• 12.
    Svartsjaern, Mikael
    et al.
    Luleå tekniska universitet, Institutionen för samhällsbyggnad och naturresurser, Geoteknologi.
    Saiang, David
    Luleå tekniska universitet, Institutionen för samhällsbyggnad och naturresurser, Geoteknologi.
    Nordlund, Erling
    Luleå tekniska universitet, Institutionen för samhällsbyggnad och naturresurser, Geoteknologi.
    Eitzenberger, Andreas
    Luleå tekniska universitet, Institutionen för samhällsbyggnad och naturresurser, Geoteknologi.
    Conceptual Numerical Modeling of Large-Scale Footwall Behavior at the Kiirunavaara Mine, and Implications for Deformation Monitoring2016Inngår i: Rock Mechanics and Rock Engineering, ISSN 0723-2632, E-ISSN 1434-453X, Vol. 49, nr 3, s. 943-960Artikkel i tidsskrift (Fagfellevurdert)
    Abstract [en]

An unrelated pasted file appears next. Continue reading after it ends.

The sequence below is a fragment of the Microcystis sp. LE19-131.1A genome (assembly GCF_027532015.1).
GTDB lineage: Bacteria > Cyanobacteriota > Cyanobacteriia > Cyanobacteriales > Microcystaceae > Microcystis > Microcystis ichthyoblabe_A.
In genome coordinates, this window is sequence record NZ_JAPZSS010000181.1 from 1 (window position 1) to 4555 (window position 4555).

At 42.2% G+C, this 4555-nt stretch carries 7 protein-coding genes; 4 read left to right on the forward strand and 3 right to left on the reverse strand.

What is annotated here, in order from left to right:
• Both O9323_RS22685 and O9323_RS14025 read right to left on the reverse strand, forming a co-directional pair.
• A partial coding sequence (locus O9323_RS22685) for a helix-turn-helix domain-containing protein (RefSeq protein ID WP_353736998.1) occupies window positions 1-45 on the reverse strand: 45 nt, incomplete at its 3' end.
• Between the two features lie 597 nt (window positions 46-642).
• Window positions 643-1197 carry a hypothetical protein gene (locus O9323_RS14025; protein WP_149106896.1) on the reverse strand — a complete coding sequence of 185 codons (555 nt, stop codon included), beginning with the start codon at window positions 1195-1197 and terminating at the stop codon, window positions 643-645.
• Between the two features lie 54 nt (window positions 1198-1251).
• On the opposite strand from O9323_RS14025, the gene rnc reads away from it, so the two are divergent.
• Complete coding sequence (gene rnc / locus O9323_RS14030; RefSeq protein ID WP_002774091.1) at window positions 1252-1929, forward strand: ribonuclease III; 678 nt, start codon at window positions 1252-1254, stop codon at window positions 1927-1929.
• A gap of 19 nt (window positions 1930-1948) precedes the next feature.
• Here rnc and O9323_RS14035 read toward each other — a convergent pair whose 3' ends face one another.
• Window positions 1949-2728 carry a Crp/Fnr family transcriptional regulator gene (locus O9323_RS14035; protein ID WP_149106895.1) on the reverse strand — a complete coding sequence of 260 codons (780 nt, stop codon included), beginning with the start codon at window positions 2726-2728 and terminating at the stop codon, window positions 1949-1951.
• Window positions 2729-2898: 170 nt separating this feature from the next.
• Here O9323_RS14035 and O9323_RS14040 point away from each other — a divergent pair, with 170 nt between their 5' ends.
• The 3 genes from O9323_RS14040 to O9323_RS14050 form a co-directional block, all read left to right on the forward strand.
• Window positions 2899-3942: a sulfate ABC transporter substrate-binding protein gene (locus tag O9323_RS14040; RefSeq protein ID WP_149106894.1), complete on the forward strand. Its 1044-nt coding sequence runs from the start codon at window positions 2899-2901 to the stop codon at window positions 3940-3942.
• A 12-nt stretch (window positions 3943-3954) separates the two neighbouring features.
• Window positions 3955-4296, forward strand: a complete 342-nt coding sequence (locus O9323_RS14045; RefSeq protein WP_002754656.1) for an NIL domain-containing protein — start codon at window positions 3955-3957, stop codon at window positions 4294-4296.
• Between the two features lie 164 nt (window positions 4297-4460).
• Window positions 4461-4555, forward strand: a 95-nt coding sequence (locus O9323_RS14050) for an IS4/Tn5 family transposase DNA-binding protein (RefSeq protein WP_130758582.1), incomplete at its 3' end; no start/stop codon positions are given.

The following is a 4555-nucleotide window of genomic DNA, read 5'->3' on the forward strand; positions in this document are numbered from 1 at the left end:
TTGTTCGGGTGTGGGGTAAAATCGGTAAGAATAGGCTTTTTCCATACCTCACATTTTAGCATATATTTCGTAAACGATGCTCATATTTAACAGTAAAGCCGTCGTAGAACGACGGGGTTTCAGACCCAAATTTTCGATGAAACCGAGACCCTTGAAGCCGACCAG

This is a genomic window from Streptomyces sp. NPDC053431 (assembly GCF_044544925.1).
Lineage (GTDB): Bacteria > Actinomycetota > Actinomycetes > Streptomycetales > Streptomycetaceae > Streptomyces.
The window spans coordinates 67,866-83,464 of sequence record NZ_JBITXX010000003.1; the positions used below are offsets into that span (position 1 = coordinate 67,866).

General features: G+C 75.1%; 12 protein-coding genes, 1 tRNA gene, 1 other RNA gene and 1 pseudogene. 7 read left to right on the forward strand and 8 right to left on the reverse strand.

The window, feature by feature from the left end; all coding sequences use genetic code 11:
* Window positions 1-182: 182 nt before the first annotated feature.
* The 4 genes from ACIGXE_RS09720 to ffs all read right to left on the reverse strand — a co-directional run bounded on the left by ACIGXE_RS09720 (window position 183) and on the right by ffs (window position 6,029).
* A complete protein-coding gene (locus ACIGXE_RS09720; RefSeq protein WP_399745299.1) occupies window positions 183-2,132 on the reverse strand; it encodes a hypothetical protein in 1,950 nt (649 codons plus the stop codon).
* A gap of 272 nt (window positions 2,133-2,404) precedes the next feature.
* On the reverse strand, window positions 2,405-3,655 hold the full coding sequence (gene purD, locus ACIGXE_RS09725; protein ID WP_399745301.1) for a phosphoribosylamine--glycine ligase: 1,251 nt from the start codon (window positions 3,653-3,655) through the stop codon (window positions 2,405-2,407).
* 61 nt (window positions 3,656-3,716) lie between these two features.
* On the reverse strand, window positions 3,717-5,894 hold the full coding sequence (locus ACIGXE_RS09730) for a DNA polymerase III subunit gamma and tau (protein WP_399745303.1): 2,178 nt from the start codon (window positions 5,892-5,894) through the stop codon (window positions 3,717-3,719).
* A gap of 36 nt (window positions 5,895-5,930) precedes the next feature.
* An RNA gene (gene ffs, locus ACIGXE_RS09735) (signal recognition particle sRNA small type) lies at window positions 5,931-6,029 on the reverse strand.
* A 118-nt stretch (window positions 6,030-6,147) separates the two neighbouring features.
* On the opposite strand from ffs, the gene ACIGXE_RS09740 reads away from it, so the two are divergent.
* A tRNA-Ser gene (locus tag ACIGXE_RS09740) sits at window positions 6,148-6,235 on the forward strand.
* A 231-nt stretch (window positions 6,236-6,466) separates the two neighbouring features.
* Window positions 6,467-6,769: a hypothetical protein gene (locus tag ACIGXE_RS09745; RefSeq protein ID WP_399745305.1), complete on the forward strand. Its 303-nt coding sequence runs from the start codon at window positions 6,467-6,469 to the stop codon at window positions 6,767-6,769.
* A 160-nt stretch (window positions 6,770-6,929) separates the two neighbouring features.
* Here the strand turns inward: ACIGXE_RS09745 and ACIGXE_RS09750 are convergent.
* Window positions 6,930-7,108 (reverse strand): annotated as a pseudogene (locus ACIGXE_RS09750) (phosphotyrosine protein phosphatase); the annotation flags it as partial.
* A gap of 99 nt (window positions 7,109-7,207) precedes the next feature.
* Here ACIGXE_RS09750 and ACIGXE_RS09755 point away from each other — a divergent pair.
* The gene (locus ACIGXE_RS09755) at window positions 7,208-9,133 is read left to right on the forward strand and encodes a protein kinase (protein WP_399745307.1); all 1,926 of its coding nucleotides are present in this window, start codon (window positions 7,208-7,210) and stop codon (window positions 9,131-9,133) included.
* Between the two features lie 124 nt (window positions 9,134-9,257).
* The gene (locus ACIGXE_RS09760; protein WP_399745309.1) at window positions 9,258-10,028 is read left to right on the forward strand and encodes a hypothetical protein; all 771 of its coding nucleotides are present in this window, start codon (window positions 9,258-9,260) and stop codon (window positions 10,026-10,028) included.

Over the last 30 years the Kiirunavaara mine has experienced a slow but progressive fracturing and movement in the footwall rock mass which is directly related to the sublevel caving (SLC) method utilized by Luossavaara-Kiirunavaara Aktiebolag (LKAB). As part of an on-going work, this paper focuses on describing and explaining a likely evolution path of large-scale fracturing in the Kiirunavaara footwall. The trace of this fracturing was based on a series of damage mapping campaigns carried out over the last two years, accompanied by numerical modelling. Data collected from the damage mapping between mine levels 320 and 907 m was used to create a 3D surface representing a conceptual boundary for the extent of the damaged volume. The extent boundary surface was used as the basis for calibrating conceptual numerical models created in UDEC. The mapping data, in combination with the numerical models, indicated a plausible evolution path of the footwall fracturing that was subsequently described. Between levels 320 and 740 m the extent of fracturing into the footwall appears to be controlled by natural pre-existing discontinuities, while below 740 m there are indications of a curved shear or step-path failure. The step-path is hypothesised to be activated by rock mass heave into the SLC zone above the current extraction level. Above the 320 m level the fracturing seems to intersect a sub-vertical structure that daylights in the old open pit slope. Identification of these probable damage mechanisms was an important step in order to determine the requirements for a monitoring system for tracking footwall damage. This paper describes the background work for design of the system currently being installed.